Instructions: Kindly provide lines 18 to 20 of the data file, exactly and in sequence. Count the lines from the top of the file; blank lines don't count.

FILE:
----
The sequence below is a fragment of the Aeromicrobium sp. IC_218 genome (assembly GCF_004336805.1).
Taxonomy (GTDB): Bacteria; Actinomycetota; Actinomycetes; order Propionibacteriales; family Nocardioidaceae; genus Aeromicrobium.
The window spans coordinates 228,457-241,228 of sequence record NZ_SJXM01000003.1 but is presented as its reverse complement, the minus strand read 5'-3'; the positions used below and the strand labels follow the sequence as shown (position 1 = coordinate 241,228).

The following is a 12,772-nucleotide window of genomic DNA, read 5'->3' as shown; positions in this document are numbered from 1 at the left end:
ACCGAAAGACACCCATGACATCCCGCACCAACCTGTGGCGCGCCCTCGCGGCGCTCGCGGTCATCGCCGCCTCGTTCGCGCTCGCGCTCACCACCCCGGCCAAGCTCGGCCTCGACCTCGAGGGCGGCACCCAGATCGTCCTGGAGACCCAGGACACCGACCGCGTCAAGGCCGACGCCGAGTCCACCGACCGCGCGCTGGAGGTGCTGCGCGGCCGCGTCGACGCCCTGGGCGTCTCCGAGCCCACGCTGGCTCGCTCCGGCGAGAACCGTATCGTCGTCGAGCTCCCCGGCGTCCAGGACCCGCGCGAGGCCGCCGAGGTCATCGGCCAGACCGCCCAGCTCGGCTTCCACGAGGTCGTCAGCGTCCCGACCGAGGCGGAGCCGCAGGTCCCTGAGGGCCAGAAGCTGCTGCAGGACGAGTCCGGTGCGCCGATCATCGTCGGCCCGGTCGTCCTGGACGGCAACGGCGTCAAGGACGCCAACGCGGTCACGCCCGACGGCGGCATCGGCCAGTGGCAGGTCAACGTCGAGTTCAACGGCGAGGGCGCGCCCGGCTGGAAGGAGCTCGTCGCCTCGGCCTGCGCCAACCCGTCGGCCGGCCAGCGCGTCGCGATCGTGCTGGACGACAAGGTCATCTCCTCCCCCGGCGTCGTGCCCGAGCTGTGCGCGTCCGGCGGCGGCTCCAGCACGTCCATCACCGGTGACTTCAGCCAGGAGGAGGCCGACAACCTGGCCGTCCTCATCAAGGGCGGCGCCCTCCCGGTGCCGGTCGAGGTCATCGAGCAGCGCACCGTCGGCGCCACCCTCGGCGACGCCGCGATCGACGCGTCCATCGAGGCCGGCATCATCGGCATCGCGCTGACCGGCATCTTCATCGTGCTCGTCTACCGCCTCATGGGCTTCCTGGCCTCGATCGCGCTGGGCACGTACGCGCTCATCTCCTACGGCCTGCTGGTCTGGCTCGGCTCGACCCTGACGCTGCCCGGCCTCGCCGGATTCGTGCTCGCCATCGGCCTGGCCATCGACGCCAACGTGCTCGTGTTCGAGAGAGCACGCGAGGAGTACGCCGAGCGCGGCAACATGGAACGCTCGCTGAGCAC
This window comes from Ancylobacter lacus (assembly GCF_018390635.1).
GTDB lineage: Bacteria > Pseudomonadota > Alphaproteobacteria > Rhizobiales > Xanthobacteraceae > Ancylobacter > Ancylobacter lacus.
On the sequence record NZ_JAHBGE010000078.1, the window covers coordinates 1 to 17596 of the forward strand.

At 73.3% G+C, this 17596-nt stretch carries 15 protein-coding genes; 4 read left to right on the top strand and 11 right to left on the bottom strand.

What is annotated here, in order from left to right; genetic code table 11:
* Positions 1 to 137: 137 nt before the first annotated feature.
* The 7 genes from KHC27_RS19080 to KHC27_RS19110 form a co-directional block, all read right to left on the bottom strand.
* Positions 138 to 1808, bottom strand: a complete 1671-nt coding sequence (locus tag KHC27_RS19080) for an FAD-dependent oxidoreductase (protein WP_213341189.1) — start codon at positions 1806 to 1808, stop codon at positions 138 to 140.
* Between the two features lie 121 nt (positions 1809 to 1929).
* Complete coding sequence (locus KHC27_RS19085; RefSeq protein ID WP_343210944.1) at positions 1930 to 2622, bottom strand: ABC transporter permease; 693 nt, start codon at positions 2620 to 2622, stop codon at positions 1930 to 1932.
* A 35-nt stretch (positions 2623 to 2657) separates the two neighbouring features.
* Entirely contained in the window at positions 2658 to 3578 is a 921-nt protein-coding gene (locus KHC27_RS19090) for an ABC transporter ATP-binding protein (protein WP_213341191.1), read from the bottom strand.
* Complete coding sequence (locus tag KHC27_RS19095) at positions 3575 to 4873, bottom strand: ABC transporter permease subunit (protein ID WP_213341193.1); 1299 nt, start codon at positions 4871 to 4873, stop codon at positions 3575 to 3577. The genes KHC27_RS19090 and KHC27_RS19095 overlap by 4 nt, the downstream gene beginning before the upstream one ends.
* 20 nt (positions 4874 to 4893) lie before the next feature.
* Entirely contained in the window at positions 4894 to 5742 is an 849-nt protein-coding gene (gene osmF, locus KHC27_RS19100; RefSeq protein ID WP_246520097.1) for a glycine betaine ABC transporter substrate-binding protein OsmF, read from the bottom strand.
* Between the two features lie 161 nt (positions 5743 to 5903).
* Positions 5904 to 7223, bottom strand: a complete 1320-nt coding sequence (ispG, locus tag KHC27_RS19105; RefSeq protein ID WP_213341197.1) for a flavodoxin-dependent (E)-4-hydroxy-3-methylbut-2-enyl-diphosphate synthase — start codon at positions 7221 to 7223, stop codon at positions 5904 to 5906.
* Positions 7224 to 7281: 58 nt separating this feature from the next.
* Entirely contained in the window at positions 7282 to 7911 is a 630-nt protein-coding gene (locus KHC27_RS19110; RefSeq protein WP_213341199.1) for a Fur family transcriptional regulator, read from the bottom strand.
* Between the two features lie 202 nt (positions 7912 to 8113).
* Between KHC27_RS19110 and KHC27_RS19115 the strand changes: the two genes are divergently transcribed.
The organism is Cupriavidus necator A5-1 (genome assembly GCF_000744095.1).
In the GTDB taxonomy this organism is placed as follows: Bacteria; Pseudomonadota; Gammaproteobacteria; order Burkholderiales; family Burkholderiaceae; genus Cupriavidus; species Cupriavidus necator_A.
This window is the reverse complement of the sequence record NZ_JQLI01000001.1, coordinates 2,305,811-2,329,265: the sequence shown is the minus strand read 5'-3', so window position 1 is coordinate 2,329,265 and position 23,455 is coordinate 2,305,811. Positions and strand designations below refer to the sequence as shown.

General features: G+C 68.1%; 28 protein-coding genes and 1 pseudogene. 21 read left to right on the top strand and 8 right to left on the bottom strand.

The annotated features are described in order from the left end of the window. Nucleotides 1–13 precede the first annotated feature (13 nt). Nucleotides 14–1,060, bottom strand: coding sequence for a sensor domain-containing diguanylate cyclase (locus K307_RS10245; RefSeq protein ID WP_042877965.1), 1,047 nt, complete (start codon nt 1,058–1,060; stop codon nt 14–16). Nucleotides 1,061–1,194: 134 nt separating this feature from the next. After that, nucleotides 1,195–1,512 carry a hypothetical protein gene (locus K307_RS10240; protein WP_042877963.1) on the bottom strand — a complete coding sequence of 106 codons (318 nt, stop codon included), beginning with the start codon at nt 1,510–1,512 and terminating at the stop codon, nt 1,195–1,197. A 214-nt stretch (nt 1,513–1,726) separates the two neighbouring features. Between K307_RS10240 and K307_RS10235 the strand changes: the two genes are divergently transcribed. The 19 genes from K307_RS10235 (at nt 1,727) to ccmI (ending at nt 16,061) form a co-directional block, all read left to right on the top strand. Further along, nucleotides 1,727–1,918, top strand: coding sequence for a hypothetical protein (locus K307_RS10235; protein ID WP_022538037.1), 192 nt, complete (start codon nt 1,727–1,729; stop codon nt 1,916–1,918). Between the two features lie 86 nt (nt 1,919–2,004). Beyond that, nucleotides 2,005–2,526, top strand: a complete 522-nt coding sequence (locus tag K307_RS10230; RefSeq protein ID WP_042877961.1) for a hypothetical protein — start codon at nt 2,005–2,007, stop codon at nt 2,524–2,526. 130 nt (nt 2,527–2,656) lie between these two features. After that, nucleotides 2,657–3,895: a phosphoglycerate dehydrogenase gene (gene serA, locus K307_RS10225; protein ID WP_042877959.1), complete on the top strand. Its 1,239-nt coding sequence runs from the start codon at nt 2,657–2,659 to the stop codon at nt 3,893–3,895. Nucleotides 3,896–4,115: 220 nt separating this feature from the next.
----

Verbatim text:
* Complete coding sequence (locus tag KHC27_RS19095) at positions 3575 to 4873, bottom strand: ABC transporter permease subunit (protein ID WP_213341193.1); 1299 nt, start codon at positions 4871 to 4873, stop codon at positions 3575 to 3577. The genes KHC27_RS19090 and KHC27_RS19095 overlap by 4 nt, the downstream gene beginning before the upstream one ends.
* 20 nt (positions 4874 to 4893) lie before the next feature.
* Entirely contained in the window at positions 4894 to 5742 is an 849-nt protein-coding gene (gene osmF, locus KHC27_RS19100; RefSeq protein ID WP_246520097.1) for a glycine betaine ABC transporter substrate-binding protein OsmF, read from the bottom strand.